An Aberdeen man has accused the council of “decimating” an Aberdeen park and turning it into a “desert” while trying to make a wetlands.
Last month, the £90,000 Seaton Park wetlands was officially opened.
The project, which was run with Friends of Seaton Park, involved landscaping of the existing flooded area to create some small deeper pools and produce shallow slopes.
At the start of summer it appeared an oasis for wildlife with ducks and swans a common sight for visitors.
The manmade wetland with natural plants and a wooden viewing point was added to attract more wildlife and greater community use.
But Alex Wilson, who regularly visits the park, claims the area has now dried out too – resulting in animal deaths.
He said: “They have just stopped cultivating it and over the last three or four months it has got worse and worse.
“What used to be the Seaton pond is now the Seaton puddle, I have seen a number of dead ducks in what are supposed to be the wet lands.
“It’s so dry that people’s dogs are able to run right onto them and kill animals.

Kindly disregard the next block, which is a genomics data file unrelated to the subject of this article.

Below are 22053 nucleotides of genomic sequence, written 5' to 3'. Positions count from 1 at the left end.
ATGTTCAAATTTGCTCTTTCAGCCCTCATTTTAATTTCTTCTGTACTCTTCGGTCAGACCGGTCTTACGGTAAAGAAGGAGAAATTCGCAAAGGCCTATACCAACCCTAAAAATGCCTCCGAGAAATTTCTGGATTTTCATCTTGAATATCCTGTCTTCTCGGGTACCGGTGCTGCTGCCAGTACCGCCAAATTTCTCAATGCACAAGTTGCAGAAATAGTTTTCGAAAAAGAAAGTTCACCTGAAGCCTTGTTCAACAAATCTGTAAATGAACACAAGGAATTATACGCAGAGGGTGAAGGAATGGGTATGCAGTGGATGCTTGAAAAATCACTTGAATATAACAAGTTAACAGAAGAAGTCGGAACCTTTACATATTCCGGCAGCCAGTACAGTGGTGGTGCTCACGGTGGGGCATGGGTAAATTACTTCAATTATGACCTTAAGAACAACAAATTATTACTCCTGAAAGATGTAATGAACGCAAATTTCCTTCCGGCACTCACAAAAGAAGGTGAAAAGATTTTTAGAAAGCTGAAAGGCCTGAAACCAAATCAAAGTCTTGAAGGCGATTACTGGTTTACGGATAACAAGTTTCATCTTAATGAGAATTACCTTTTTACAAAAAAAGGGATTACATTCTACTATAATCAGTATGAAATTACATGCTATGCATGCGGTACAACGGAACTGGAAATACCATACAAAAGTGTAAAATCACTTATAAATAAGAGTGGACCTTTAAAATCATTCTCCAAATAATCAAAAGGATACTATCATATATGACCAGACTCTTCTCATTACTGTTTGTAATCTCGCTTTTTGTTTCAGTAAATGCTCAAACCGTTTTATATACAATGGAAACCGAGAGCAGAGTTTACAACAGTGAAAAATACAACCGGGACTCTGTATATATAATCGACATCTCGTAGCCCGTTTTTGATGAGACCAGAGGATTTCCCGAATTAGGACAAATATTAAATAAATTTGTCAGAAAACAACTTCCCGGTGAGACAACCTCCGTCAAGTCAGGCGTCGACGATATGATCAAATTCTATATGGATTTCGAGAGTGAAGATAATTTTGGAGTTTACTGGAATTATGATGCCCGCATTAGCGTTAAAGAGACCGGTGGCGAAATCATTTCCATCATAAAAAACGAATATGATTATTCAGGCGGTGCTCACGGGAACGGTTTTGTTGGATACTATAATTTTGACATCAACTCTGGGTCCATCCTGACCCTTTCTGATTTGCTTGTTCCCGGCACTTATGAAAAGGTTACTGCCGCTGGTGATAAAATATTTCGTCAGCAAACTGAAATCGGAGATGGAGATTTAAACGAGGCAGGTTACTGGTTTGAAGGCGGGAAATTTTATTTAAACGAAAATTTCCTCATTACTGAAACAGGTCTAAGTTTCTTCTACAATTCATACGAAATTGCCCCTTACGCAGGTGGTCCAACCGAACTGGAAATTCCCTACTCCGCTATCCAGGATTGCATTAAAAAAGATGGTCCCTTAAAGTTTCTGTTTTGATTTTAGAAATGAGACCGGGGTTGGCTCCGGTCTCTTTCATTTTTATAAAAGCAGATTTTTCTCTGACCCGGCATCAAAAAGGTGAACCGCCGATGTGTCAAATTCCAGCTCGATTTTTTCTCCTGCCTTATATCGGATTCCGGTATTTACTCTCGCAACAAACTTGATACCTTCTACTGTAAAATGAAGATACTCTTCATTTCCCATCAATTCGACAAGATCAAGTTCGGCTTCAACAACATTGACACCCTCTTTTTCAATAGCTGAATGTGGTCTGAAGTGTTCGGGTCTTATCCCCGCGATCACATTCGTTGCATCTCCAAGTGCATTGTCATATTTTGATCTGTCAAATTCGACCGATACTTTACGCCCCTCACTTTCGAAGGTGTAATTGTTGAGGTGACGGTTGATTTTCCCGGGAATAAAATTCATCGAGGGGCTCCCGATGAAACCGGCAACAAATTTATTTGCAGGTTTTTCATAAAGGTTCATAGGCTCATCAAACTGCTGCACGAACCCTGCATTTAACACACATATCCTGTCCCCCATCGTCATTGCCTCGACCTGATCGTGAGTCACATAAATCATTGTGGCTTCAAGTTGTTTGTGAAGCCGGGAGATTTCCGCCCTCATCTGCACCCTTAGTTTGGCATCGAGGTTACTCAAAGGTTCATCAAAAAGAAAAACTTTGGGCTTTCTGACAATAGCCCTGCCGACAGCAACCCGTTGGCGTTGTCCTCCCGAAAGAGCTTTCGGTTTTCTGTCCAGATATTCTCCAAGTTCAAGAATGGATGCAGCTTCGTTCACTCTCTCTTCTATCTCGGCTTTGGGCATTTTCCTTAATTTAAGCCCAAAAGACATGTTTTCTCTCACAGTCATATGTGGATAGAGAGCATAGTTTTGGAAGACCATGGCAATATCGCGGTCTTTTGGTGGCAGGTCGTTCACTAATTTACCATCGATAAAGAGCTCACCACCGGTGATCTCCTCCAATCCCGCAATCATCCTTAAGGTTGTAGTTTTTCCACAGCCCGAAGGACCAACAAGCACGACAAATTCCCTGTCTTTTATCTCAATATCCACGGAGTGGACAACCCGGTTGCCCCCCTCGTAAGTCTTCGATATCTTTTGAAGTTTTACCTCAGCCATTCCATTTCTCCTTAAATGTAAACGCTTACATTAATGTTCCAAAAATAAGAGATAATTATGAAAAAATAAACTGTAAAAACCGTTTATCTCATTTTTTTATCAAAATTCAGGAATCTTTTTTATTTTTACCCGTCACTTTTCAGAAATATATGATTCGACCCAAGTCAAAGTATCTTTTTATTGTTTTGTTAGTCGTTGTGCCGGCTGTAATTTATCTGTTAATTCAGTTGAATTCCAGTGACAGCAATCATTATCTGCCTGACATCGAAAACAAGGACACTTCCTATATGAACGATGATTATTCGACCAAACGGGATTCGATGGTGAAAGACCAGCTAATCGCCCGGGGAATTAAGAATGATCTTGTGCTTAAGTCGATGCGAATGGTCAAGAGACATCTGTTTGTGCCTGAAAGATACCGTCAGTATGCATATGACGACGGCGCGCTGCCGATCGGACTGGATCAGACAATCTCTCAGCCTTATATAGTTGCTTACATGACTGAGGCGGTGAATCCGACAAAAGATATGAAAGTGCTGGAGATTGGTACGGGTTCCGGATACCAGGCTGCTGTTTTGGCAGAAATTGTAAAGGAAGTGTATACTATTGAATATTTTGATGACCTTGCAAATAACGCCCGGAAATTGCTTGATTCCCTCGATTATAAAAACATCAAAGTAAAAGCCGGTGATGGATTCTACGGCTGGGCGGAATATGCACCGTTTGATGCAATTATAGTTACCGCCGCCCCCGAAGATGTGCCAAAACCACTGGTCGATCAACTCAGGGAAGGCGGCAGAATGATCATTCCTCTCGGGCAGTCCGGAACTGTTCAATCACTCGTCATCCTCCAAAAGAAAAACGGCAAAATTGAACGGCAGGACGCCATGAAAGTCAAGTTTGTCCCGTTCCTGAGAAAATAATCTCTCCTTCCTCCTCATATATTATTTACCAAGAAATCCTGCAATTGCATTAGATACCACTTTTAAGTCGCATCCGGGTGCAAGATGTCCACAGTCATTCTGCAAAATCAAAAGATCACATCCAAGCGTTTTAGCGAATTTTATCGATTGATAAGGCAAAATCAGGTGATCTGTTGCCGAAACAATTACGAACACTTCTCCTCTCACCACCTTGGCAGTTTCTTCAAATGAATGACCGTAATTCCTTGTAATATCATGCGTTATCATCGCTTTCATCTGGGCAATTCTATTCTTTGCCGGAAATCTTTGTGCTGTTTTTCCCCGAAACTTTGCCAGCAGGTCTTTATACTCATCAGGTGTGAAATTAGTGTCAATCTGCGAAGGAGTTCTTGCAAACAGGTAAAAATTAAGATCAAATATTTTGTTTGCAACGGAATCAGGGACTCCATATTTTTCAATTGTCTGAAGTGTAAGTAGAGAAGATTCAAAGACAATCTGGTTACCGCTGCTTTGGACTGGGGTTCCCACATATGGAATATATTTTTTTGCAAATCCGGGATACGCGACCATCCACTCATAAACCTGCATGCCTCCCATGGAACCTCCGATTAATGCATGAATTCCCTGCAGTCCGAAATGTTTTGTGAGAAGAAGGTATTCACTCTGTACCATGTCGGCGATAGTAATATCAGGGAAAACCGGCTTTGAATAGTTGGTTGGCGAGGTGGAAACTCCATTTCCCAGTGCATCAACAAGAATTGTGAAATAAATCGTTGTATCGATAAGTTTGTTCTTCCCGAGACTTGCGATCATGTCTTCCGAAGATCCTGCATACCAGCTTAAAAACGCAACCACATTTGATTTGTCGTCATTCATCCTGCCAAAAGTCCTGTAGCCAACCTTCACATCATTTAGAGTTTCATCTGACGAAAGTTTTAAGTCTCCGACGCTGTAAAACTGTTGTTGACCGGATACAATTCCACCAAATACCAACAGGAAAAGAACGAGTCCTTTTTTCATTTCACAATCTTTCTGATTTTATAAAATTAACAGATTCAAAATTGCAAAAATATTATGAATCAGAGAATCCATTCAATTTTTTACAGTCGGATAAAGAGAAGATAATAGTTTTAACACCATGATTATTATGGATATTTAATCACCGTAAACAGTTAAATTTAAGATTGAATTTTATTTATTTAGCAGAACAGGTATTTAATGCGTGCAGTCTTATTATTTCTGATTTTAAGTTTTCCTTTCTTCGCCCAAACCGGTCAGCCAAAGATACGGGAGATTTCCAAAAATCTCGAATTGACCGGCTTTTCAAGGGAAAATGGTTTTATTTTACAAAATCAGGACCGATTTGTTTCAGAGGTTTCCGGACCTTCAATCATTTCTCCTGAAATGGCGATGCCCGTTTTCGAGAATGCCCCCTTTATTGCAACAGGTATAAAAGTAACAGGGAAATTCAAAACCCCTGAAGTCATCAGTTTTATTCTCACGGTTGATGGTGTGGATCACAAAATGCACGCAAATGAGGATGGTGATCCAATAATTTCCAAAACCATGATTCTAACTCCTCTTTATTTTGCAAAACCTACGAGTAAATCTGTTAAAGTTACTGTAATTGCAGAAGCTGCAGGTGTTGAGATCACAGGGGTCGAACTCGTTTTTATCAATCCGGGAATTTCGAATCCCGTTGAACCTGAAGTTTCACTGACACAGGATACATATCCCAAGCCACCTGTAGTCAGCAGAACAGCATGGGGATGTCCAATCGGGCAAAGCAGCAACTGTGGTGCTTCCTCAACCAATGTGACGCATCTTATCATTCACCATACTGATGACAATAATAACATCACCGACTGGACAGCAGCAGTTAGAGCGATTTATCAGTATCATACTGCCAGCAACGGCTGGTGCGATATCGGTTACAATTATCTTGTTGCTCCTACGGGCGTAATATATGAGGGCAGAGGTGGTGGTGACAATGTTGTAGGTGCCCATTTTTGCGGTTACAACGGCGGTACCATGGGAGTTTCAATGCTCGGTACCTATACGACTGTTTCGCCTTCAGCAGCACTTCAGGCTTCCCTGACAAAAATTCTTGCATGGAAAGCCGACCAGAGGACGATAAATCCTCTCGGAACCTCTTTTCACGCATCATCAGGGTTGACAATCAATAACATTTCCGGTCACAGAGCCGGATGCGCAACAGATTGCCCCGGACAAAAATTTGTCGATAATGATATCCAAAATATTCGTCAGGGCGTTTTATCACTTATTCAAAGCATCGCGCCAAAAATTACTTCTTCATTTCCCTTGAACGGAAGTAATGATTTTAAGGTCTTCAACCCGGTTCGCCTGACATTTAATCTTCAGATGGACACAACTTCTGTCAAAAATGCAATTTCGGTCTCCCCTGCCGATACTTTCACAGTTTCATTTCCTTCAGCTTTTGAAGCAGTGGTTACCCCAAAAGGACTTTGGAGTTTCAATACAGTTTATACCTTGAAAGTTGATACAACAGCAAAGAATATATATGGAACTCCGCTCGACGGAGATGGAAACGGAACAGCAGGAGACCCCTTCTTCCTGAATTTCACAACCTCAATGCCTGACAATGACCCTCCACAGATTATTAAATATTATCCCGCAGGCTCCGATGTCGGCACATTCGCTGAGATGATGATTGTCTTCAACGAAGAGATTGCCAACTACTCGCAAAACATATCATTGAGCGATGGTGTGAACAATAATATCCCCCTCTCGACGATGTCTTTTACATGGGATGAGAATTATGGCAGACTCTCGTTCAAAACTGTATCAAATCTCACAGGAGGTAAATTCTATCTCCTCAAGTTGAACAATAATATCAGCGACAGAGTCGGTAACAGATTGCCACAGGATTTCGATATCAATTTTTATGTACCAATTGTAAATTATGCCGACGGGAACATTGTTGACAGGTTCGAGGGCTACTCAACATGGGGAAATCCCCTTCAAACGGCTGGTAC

“The main priority has to be to protect these creatures from any further harm, it seems the project wasn’t well planned.
“The council have decimated this area, they have been nothing short of criminally negligent in their handling of this.”
Last night a council spokeswoman downplayed the claims and said a wet winter should bring back the wildlife.
She said: “The work to create the Seaton Wetlands Project included digging a few individual deeper pools below the ground.
“Once these pools were dug, the water which had previously been lying on top of the ground filled the individual holes.
“The water levels were expected to drop as a result of the construction works and this has been more apparent during the drier summer months when lying water will naturally evaporate. As we approach winter, we expect the colder weather to result in a gradual refilling of the wetland area.
“It should be remembered the project was creating wetlands, and not a pond, so the water level is expected to fluctuate depending on the time of year.”